1. Use typographer’s quotes
Use true quotation marks and apostrophes instead of using inch marks and feet marks. Place all punctuation inside the quotation marks. Adobe InDesign allows you to always use typographers quotes via the Type option in the Preferences panel.
2. Use the correct dash
Hyphens (-) are for hyphenated words, as in ‘non-conformist’
En dashes (Option + -) are used to indicate duration, as in Monday–Friday, or 9–5. The convention is to not have a space either side of the en dash.
Em dashes (Shift + Option + -) are used to replace colons or parentheses, in order to signal a change in thought. For example: Christmas is on the same day—December 25—every year. Again the general convention is to not have spaces either side of the em dash.
3. Never stretch fonts
Although many programs allow fonts to be scaled vertically and/or horizontally, don’t alter the original typeface by stretching or condensing the letters improperly. Certain type families provide you with a lot of flexibility, so you should not need to destroy/alter text.
4. Choose a flexible font
When typesetting large amounts of copy, choose a type family that has all the weights and variants you might need (including condensed and expanded versions if necessary). Optimum body copy sizes is 8-10pt. (This very general guideline will be dependent on the font in use, as well as the space available.)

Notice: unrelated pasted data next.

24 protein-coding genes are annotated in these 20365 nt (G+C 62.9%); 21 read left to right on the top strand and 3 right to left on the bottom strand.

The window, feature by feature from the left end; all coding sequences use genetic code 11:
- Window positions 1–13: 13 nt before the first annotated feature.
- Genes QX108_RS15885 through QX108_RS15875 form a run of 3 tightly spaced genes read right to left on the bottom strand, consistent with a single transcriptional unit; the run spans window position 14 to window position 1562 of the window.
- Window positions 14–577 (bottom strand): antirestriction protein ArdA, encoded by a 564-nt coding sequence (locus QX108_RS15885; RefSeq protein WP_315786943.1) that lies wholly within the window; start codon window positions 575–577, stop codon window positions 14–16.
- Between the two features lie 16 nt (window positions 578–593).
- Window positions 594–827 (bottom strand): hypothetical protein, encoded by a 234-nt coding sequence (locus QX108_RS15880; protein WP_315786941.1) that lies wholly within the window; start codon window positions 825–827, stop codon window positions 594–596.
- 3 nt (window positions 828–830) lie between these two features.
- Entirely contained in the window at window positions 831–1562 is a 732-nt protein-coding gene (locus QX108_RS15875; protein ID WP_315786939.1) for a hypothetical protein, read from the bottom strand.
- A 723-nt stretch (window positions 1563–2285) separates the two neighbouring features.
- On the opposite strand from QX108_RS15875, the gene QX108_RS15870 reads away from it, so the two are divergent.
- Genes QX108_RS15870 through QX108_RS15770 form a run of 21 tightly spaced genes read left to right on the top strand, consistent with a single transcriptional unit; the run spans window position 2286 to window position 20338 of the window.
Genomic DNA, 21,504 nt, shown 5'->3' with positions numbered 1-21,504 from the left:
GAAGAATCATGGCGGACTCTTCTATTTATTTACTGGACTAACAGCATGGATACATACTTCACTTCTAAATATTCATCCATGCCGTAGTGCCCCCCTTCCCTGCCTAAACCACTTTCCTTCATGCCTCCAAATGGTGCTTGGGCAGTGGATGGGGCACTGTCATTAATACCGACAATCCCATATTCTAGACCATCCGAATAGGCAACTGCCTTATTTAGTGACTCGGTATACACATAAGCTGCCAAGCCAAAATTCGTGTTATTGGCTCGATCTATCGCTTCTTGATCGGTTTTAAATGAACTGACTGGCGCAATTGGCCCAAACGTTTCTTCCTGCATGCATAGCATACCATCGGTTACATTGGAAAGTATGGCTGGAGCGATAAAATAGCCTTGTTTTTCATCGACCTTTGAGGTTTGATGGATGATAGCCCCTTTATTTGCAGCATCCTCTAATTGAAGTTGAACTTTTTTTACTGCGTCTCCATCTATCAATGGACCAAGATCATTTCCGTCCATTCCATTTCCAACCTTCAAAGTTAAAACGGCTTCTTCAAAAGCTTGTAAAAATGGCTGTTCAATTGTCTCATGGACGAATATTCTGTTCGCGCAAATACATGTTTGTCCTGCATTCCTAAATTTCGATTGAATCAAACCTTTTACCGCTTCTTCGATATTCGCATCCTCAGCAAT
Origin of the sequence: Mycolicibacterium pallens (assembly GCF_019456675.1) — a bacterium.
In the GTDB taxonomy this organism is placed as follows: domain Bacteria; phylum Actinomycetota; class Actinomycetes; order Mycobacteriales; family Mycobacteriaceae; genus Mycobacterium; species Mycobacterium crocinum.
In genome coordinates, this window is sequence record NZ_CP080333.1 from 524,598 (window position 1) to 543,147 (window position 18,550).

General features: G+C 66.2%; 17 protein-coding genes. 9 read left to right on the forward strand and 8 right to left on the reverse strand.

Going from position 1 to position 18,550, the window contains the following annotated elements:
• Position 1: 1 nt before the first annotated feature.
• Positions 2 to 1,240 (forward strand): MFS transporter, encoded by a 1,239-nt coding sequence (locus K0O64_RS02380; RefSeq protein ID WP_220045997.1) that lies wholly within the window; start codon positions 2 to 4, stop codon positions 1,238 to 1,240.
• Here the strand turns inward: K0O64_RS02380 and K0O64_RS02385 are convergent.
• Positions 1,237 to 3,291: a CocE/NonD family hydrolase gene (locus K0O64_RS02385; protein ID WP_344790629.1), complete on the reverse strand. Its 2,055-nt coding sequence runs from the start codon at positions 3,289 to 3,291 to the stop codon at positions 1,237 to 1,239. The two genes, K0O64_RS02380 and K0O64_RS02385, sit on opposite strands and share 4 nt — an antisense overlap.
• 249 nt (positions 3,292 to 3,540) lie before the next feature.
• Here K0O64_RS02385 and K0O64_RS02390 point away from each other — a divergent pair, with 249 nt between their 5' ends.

5. Optimum line length is 45-75 characters
Again, bear in mind that this number may vary depending on the font in use, the word spacing employed and the width of the text columns.
6. Emphasis (generally) requires only one signal
When emphasising a word/s, especially in running copy, use only one signal, i.e. either bold or italic or small caps or a colour change. And use that signal consistently.
7. Use a single space after all punctuation
Digital type characters are designed proportionately, which allows for the correct practice of using one space after all punctuation.
8. Fix your orphans and widows
Orphans are paragraph-opening lines that appear at the bottom of a column or page. Orphans can create uneven visual alignment and can interfere with reading and comprehension.
Widows are paragraph-ending lines or words that appear at the beginning of the following column or page. Widows can create too much white space between paragraphs, interrupting the reader’s eye and disrupting the reading process.
9. Spell check
Run a spell check on your design before you go over it for a final line check.
10. Line check
Run your eyes very carefully along the ragged edge of text—words that appear to ‘hang’ beyond the average measure in a paragraph need to be addressed. This might require some adjustment of one or more of the following: tracking; kerning; word spacing; or it may require the insertion of a non-breaking space (Command + Option + X).
Please note, the above information has been sourced from the Shillington Design Reference App.